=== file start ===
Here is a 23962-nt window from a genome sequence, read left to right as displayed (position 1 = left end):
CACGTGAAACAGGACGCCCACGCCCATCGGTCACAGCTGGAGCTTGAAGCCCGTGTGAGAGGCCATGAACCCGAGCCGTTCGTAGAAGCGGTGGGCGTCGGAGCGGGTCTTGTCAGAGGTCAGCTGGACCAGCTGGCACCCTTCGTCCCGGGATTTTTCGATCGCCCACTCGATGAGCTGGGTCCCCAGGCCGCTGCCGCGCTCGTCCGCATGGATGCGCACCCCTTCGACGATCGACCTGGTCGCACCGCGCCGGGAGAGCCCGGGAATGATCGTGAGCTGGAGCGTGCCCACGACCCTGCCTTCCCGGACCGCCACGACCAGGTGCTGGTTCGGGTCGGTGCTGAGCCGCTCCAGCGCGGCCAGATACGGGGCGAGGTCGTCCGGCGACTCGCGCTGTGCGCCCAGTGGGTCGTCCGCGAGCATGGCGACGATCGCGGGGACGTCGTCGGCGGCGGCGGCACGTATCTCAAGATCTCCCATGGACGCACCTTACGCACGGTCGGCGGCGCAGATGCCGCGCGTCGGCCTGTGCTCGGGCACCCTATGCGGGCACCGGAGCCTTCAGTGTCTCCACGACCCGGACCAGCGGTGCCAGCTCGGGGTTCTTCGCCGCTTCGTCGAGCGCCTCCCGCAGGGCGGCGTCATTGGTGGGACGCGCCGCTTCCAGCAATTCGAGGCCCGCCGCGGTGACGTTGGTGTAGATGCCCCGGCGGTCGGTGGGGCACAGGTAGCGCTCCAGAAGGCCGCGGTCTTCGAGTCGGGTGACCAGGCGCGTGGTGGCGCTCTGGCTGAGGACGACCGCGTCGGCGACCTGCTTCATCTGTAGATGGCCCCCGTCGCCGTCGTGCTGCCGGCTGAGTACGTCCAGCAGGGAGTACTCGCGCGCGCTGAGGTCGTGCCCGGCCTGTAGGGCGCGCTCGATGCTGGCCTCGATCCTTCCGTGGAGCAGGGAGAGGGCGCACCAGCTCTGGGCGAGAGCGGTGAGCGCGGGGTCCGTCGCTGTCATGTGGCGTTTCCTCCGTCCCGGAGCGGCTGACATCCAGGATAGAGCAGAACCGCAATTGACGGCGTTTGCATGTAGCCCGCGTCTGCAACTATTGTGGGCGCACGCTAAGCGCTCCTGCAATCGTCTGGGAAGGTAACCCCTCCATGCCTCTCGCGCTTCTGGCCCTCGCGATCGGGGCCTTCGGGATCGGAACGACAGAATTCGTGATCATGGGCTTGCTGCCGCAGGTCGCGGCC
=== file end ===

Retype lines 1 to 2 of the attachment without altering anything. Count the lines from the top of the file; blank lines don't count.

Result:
Here is a 23962-nt window from a genome sequence, read left to right as displayed (position 1 = left end):
CACGTGAAACAGGACGCCCACGCCCATCGGTCACAGCTGGAGCTTGAAGCCCGTGTGAGAGGCCATGAACCCGAGCCGTTCGTAGAAGCGGTGGGCGTCGGAGCGGGTCTTGTCAGAGGTCAGCTGGACCAGCTGGCACCCTTCGTCCCGGGATTTTTCGATCGCCCACTCGATGAGCTGGGTCCCCAGGCCGCTGCCGCGCTCGTCCGCATGGATGCGCACCCCTTCGACGATCGACCTGGTCGCACCGCGCCGGGAGAGCCCGGGAATGATCGTGAGCTGGAGCGTGCCCACGACCCTGCCTTCCCGGACCGCCACGACCAGGTGCTGGTTCGGGTCGGTGCTGAGCCGCTCCAGCGCGGCCAGATACGGGGCGAGGTCGTCCGGCGACTCGCGCTGTGCGCCCAGTGGGTCGTCCGCGAGCATGGCGACGATCGCGGGGACGTCGTCGGCGGCGGCGGCACGTATCTCAAGATCTCCCATGGACGCACCTTACGCACGGTCGGCGGCGCAGATGCCGCGCGTCGGCCTGTGCTCGGGCACCCTATGCGGGCACCGGAGCCTTCAGTGTCTCCACGACCCGGACCAGCGGTGCCAGCTCGGGGTTCTTCGCCGCTTCGTCGAGCGCCTCCCGCAGGGCGGCGTCATTGGTGGGACGCGCCGCTTCCAGCAATTCGAGGCCCGCCGCGGTGACGTTGGTGTAGATGCCCCGGCGGTCGGTGGGGCACAGGTAGCGCTCCAGAAGGCCGCGGTCTTCGAGTCGGGTGACCAGGCGCGTGGTGGCGCTCTGGCTGAGGACGACCGCGTCGGCGACCTGCTTCATCTGTAGATGGCCCCCGTCGCCGTCGTGCTGCCGGCTGAGTACGTCCAGCAGGGAGTACTCGCGCGCGCTGAGGTCGTGCCCGGCCTGTAGGGCGCGCTCGATGCTGGCCTCGATCCTTCCGTGGAGCAGGGAGAGGGCGCACCAGCTCTGGGCGAGAGCGGTGAGCGCGGGGTCCGTCGCTGTCATGTGGCGTTTCCTCCGTCCCGGAGCGGCTGACATCCAGGATAGAGCAGAACCGCAATTGACGGCGTTTGCATGTAGCCCGCGTCTGCAACTATTGTGGGCGCACGCTAAGCGCTCCTGCAATCGTCTGGGAAGGTAACCCCTCCATGCCTCTCGCGCTTCTGGCCCTCGCGATCGGGGCCTTCGGGATCGGAACGACAGAATTCGTGATCATGGGCTTGCTGCCGCAGGTCGCGGCC